9. GOOD TEACHING is about mentoring between senior and junior faculty, teamwork, and being recognized and promoted by one’s peers. Effective teaching should also be rewarded, and poor teaching needs to be remediated through training and development programs.
  10. AT THE END OF THE DAY, good teaching is about having fun, experiencing pleasure and intrinsic rewards…like locking eyes with a student in the back row and seeing the synapses and neurons connecting, thoughts being formed, the person becoming better, and a smile cracking across a face as learning all of a sudden happens. It’s about the former student who says your course changed her life. It’s about another telling you that your course was the best one he’s ever taken. Good teachers practice their craft not for the money or because they have to, but because they truly enjoy it and because they want to. Good teachers couldn’t imagine doing anything else.

Association for Experiential Education
Schools & Colleges Professional Group Newsletter
Spring 1999, Vol. 2, # 1

Editor’s note: In 1998, professor Leblanc was awarded the Seymous Schulich Award for Teaching Excellence. His top ten requirements for good teaching was originally published in The Teaching Professor, Vol. 12, # 6, 1998.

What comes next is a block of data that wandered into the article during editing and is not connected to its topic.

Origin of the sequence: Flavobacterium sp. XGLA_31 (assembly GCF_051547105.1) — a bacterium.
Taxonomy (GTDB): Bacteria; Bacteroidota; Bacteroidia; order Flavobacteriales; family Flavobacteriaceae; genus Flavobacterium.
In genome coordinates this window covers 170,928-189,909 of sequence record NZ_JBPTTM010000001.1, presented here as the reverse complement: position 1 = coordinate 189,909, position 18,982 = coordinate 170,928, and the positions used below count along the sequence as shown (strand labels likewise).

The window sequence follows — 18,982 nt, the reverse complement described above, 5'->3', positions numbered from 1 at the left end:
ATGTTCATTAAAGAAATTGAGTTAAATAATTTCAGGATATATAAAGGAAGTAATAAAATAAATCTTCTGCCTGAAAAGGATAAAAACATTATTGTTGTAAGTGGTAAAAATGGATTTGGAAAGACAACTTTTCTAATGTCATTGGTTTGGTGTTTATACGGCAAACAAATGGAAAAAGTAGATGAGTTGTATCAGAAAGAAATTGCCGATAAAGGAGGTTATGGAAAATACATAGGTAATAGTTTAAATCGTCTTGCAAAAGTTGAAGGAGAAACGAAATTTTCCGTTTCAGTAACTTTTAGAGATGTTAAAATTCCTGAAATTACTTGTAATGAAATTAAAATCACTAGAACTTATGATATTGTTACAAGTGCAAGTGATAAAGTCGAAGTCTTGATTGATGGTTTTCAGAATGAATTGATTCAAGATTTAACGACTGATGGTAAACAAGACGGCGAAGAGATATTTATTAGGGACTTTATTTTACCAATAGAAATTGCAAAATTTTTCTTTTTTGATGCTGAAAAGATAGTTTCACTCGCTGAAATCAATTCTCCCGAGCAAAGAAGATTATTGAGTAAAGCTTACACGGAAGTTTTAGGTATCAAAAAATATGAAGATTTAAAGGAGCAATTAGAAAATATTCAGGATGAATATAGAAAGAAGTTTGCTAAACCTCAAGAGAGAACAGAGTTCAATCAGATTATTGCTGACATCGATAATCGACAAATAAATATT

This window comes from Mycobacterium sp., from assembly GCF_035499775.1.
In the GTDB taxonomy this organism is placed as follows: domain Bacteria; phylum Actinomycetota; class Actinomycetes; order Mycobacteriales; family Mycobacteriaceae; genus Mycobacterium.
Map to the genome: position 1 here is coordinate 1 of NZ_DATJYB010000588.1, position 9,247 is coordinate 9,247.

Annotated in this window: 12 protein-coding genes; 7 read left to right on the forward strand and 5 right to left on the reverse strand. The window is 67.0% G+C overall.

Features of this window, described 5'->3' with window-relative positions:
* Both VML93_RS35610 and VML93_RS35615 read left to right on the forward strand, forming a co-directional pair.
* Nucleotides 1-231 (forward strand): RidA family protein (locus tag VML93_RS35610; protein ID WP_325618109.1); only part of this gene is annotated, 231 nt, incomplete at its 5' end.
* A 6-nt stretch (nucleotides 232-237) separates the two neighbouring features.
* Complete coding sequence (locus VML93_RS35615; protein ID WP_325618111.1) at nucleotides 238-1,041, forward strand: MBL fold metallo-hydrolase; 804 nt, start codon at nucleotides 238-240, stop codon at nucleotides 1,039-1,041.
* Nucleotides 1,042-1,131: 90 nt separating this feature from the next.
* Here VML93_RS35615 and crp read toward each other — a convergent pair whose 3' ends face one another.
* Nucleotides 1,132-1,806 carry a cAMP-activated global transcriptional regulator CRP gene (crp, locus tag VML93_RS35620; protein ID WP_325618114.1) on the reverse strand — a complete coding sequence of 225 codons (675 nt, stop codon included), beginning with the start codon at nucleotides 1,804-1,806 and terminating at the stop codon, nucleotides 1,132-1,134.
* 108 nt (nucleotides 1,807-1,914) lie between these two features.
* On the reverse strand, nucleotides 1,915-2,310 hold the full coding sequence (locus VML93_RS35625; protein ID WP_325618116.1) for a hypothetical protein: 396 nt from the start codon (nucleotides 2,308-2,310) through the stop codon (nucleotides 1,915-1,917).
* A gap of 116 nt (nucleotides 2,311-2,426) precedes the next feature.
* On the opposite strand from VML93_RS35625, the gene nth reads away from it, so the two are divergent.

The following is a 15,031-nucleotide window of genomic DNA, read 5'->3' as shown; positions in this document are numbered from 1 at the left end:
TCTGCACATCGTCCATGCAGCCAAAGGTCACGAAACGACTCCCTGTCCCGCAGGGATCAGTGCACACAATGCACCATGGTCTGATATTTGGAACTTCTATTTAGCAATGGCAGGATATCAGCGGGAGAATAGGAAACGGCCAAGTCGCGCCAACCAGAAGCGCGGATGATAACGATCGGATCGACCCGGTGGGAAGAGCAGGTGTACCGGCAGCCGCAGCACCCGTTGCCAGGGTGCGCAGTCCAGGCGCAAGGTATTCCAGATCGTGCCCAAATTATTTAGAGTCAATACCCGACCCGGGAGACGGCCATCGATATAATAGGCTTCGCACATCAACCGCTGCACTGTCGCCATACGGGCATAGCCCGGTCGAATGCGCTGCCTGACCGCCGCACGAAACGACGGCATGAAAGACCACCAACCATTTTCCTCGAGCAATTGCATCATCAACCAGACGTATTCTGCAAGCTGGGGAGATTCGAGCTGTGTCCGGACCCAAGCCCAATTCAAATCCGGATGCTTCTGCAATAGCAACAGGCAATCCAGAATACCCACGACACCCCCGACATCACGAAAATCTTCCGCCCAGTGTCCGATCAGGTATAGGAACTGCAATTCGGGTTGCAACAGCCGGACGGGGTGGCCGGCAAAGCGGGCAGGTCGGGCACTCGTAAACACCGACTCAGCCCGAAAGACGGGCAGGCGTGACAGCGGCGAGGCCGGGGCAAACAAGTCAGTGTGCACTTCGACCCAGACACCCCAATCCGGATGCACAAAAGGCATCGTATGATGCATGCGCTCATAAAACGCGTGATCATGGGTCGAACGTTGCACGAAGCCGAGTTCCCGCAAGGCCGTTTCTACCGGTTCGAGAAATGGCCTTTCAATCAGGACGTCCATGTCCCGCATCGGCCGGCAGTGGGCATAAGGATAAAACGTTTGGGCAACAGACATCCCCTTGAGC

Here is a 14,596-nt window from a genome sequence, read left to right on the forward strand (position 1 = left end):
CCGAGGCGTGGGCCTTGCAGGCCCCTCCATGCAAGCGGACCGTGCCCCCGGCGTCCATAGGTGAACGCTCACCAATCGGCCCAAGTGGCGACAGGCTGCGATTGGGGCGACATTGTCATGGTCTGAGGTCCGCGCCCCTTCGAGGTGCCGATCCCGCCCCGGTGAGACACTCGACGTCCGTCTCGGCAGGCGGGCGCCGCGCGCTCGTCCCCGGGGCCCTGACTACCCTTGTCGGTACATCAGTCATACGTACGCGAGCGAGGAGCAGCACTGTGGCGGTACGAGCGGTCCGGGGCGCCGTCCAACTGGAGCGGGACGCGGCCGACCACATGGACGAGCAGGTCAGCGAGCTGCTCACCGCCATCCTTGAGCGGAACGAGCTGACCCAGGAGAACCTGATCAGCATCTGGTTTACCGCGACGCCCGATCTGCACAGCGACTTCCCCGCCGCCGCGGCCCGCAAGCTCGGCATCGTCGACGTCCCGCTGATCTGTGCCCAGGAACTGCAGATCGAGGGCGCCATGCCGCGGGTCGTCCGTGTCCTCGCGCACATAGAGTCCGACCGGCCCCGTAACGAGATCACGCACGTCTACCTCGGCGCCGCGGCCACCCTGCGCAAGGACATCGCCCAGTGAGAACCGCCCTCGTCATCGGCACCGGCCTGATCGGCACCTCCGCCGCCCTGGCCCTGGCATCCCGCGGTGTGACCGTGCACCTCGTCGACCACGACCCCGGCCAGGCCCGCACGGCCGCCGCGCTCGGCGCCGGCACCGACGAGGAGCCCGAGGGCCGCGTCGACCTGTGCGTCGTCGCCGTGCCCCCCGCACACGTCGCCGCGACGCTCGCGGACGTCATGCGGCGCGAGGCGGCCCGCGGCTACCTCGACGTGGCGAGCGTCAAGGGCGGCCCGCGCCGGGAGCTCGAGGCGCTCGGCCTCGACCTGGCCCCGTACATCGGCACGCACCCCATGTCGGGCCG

So Far,So good,So Nice

 Good bay…!

English for Specific Purposes: What does it mean? Why is it different?

1. Growth of ESP

From the early 1960’s, English for Specific Purposes (ESP) has grown to become one of the most prominent areas of EFL teaching today. Its development is reflected in the increasing number of universities offering an MA in ESP (e.g. The University of Birmingham, and Aston University in the UK) and in the number of ESP courses offered to overseas students in English speaking countries. There is now a well-established international journal dedicated to ESP discussion, “English for Specific Purposes: An international journal”, and the ESP SIG groups of the IATEFL and TESOL are always active at their national conferences.